Graduation Year

2010

Document Type

Dissertation

Degree

Ph.D.

Degree Granting Department

Psychology

Major Professor

Tammy Allen, Ph.D.

Keywords

Division of household labor, Paid labor, Person-environment fit, Dual-earner couples, Dual-career couples, Work-family management, Career prioritization

Abstract

Significant shifts in social ideology and legislation have brought about considerable changes in work and family dynamics in the Western world, and the male as breadwinner-wife as homemaker model is no longer the norm. However, despite increasingly gender egalitarian ideals, the division of labor among dual-earner couples tends to adopt a "neo traditional" once children are born, where women devote more time to family labor and men spend more time in paid employment Although asymmetrical divisions of labor have clear workplace and societal consequences in terms of women's earnings, organizational advancement, and inequality, the effects on individual well-being are not well understood.

The purpose of the present study was to apply the theoretical lens of person-environment fit to examine how misfit between dual-earner couples' pre-child division of labor preferences and post-child actual divisions of labor relate to affective (career, marital, and family satisfaction) and health-related (depression and physical health symptoms) well-being. Additionally, several conditions were posited to temper the strengths of these relationships (domain centrality, gender, voice in division of labor decision making, and satisfaction with the current division of labor). Participants were 126 dual-earner couples with small children, and hypotheses were testing using polynomial regression analyses. The results suggested that congruence between an individual's own pre-child desires for the division of paid labor and the actual post-child division of paid labor relates to his/her own career and marital satisfaction, depression, and physical health symptoms.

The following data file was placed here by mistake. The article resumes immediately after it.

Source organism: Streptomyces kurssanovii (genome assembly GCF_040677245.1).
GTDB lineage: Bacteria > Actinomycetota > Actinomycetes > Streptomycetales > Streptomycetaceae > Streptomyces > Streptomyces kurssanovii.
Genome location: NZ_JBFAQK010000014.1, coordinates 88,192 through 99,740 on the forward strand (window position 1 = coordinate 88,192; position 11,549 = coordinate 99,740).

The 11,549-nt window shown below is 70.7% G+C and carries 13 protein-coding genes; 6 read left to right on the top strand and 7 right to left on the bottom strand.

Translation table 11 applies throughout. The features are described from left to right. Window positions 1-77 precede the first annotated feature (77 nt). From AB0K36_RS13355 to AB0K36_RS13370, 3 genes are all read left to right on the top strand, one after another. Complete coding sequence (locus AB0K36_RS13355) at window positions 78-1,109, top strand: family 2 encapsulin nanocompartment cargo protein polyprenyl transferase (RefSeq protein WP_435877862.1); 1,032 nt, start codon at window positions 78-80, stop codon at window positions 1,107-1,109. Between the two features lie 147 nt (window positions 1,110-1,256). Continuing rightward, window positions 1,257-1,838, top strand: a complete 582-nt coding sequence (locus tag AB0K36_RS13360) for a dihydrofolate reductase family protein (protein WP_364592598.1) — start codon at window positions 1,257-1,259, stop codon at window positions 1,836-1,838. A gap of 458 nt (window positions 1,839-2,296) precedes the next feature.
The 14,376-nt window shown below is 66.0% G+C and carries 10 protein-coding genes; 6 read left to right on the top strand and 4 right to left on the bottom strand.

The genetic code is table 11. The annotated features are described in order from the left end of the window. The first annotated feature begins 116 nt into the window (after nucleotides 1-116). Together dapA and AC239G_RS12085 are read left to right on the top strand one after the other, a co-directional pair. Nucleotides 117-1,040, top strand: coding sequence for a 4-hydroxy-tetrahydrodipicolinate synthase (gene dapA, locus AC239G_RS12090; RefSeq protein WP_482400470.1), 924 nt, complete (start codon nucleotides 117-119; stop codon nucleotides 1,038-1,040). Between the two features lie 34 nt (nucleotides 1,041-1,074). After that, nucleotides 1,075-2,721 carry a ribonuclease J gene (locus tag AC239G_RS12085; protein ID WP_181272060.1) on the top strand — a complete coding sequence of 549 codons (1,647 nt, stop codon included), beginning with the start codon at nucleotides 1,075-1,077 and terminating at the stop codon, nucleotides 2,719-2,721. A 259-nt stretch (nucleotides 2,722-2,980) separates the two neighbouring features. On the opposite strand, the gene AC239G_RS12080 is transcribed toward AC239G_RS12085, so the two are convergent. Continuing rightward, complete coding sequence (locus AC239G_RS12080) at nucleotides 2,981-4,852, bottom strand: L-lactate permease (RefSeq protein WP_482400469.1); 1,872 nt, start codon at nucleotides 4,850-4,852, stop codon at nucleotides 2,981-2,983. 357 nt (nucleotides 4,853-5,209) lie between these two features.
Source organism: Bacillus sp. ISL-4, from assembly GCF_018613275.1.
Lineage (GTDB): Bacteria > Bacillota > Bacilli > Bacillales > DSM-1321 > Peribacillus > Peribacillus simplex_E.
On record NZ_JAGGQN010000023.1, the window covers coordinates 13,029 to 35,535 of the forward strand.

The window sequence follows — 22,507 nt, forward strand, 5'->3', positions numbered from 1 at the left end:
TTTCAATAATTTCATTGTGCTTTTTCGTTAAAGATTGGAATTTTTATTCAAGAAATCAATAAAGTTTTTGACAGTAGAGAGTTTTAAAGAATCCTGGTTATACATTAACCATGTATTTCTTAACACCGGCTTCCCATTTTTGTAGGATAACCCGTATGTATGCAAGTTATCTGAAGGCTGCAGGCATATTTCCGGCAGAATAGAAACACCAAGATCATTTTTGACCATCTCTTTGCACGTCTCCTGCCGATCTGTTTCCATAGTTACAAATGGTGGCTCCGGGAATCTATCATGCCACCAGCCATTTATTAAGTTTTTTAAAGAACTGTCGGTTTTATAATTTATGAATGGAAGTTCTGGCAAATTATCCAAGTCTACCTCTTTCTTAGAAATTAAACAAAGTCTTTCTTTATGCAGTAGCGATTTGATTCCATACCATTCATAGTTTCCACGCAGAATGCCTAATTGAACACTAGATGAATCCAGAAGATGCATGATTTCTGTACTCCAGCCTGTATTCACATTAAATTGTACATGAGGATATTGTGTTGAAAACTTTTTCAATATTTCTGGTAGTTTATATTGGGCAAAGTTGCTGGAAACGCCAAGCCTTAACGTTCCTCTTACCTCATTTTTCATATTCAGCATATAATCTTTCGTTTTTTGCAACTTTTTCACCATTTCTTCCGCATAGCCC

Congruence in the family domain is also important, as desire-division of family labor fit related to affective sentiments toward family and one's spouse. With the exception of career satisfaction, these relationships were curvilinear, such that deviations in either direction from perfect fit related to poorer well-being. On the other hand, there was little evidence for spousal effects, as dual-earner well-being did not relate the congruence between division of labor abilities and spousal demands. Finally, evidence of moderation was only found in a few cases, and none were consistent with prediction, highlighting the need for future research on the contextual conditions of P-E fit in the dual-earner context.

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